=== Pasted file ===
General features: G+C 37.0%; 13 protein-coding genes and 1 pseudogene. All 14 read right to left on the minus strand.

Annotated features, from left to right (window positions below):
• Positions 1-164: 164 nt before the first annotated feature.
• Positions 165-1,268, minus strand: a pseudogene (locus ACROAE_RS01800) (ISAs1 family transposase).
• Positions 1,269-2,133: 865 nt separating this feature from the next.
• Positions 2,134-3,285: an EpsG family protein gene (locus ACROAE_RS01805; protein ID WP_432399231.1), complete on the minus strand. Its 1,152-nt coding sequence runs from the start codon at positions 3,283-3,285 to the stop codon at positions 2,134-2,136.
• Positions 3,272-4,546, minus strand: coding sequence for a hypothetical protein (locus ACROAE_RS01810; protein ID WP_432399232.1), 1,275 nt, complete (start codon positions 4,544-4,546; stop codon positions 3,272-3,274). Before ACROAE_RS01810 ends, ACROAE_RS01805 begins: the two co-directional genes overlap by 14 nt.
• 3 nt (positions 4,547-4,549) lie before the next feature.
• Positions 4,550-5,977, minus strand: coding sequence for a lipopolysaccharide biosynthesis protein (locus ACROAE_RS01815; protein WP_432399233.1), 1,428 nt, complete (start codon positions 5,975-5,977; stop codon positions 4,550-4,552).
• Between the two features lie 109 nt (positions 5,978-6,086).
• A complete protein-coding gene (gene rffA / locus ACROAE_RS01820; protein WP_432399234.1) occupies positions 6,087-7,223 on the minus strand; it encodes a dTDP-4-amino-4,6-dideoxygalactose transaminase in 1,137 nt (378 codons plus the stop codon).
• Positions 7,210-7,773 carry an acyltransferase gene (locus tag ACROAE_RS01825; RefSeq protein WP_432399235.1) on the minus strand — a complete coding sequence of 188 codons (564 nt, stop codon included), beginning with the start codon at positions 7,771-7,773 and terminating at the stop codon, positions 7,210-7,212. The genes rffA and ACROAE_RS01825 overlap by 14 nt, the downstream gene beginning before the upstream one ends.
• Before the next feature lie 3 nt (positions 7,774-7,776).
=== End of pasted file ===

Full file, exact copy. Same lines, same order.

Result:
General features: G+C 37.0%; 13 protein-coding genes and 1 pseudogene. All 14 read right to left on the minus strand.

Annotated features, from left to right (window positions below):
• Positions 1-164: 164 nt before the first annotated feature.
• Positions 165-1,268, minus strand: a pseudogene (locus ACROAE_RS01800) (ISAs1 family transposase).
• Positions 1,269-2,133: 865 nt separating this feature from the next.
• Positions 2,134-3,285: an EpsG family protein gene (locus ACROAE_RS01805; protein ID WP_432399231.1), complete on the minus strand. Its 1,152-nt coding sequence runs from the start codon at positions 3,283-3,285 to the stop codon at positions 2,134-2,136.
• Positions 3,272-4,546, minus strand: coding sequence for a hypothetical protein (locus ACROAE_RS01810; protein ID WP_432399232.1), 1,275 nt, complete (start codon positions 4,544-4,546; stop codon positions 3,272-3,274). Before ACROAE_RS01810 ends, ACROAE_RS01805 begins: the two co-directional genes overlap by 14 nt.
• 3 nt (positions 4,547-4,549) lie before the next feature.
• Positions 4,550-5,977, minus strand: coding sequence for a lipopolysaccharide biosynthesis protein (locus ACROAE_RS01815; protein WP_432399233.1), 1,428 nt, complete (start codon positions 5,975-5,977; stop codon positions 4,550-4,552).
• Between the two features lie 109 nt (positions 5,978-6,086).
• A complete protein-coding gene (gene rffA / locus ACROAE_RS01820; protein WP_432399234.1) occupies positions 6,087-7,223 on the minus strand; it encodes a dTDP-4-amino-4,6-dideoxygalactose transaminase in 1,137 nt (378 codons plus the stop codon).
• Positions 7,210-7,773 carry an acyltransferase gene (locus tag ACROAE_RS01825; RefSeq protein WP_432399235.1) on the minus strand — a complete coding sequence of 188 codons (564 nt, stop codon included), beginning with the start codon at positions 7,771-7,773 and terminating at the stop codon, positions 7,210-7,212. The genes rffA and ACROAE_RS01825 overlap by 14 nt, the downstream gene beginning before the upstream one ends.
• Before the next feature lie 3 nt (positions 7,774-7,776).